Continuing on my Japanese noodle adventure, I made a stop at the Ramen Museum located in Shin-Yokohama, a few subway stops from the downtown area. I was intrigued by this place that bills itself as “the world’s first food-themed amusement park”. Its location is in a nondescript office-like building in a quiet area near the Nissan Stadium and Yokohama Arena sports venues. The museum’s main attraction is the opportunity to sample different varies of ramen from all over Japan in one convenient location.
The “museum” portion is a bit of a stretch: the main floor contains some displays and information about this ubiquitous noodle dish, its history and variety, complete with a collection of ramen bowls. Most of the floor is the museum shop where you will find all sorts of ramen-related trinkets and also a selection of instant noodles.
The two basement floors is where the action is. Here you will find a nostalgic recreation of a 1958 Tokyo street scene, the year that Momofuku Ando invented the instant noodle. Located throughout the two floors are eight branches of famous ramen shops from all over the country. Each shop has a unique combination of soup base, noodle, and accompanying ingredients, and you can order half-portions to sample multiple vendors. I tried the popular Sumire Ramen, which hails from Sapporo in Hokkaido and specializes in a rich miso-flavoured broth. Delicious.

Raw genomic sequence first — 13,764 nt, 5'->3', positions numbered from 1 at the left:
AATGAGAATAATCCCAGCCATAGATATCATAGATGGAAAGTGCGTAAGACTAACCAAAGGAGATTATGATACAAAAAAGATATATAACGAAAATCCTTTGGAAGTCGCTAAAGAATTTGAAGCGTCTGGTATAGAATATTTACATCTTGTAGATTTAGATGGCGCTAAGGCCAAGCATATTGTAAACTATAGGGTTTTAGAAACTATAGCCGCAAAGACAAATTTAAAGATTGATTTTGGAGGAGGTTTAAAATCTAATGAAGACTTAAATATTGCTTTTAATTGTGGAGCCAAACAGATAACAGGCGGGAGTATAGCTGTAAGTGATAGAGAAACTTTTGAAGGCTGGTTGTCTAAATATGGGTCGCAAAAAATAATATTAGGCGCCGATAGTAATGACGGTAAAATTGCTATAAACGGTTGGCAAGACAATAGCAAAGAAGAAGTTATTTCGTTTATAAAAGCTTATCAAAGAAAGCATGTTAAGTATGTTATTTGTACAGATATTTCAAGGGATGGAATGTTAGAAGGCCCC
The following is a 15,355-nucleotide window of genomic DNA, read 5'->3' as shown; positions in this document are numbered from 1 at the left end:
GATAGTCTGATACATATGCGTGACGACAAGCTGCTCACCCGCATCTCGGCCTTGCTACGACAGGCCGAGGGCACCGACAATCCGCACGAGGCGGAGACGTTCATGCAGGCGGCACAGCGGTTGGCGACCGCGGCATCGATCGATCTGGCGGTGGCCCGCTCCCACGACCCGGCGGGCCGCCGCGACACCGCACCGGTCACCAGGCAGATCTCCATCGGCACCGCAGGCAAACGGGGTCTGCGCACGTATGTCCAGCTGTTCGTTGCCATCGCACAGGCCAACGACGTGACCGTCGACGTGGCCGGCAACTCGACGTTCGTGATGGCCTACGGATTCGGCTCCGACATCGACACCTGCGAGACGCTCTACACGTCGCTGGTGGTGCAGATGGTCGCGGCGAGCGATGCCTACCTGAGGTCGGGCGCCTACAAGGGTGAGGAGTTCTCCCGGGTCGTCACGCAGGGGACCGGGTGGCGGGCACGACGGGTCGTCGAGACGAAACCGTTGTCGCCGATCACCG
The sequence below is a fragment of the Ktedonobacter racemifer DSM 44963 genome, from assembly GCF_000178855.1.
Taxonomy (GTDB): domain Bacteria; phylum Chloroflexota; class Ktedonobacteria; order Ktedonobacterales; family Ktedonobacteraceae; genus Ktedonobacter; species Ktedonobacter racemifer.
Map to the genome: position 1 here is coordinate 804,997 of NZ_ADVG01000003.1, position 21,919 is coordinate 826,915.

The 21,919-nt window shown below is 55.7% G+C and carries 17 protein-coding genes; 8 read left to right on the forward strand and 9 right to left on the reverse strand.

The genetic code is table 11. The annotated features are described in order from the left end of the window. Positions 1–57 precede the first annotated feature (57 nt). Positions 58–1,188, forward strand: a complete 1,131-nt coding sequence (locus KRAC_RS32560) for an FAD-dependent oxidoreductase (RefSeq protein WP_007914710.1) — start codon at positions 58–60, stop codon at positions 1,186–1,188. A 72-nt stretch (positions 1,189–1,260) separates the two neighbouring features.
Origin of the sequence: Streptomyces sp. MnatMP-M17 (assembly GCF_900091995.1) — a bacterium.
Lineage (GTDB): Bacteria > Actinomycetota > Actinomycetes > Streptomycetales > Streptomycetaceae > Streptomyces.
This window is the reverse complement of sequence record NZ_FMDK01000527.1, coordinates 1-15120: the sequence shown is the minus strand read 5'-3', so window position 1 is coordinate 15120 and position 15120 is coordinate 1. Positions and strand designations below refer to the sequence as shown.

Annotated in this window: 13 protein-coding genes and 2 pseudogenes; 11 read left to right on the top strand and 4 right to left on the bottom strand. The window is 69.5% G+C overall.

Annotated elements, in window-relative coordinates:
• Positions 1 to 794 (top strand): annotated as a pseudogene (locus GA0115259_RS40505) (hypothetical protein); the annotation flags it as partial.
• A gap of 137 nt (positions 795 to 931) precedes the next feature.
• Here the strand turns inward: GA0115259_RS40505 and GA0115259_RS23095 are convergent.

The Ramen Museum is another one of those quirky attractions typical of Japan; while die-hard ramen fans will love it, and kids will be entertained by the novelty of the streetscape and “courtyard” activities, this is really just a fancy food court, albeit a very good one. (Bonus: it’s open till 10pm!) You can decide if it is worth the side trip from Yokohama’s main tourist areas.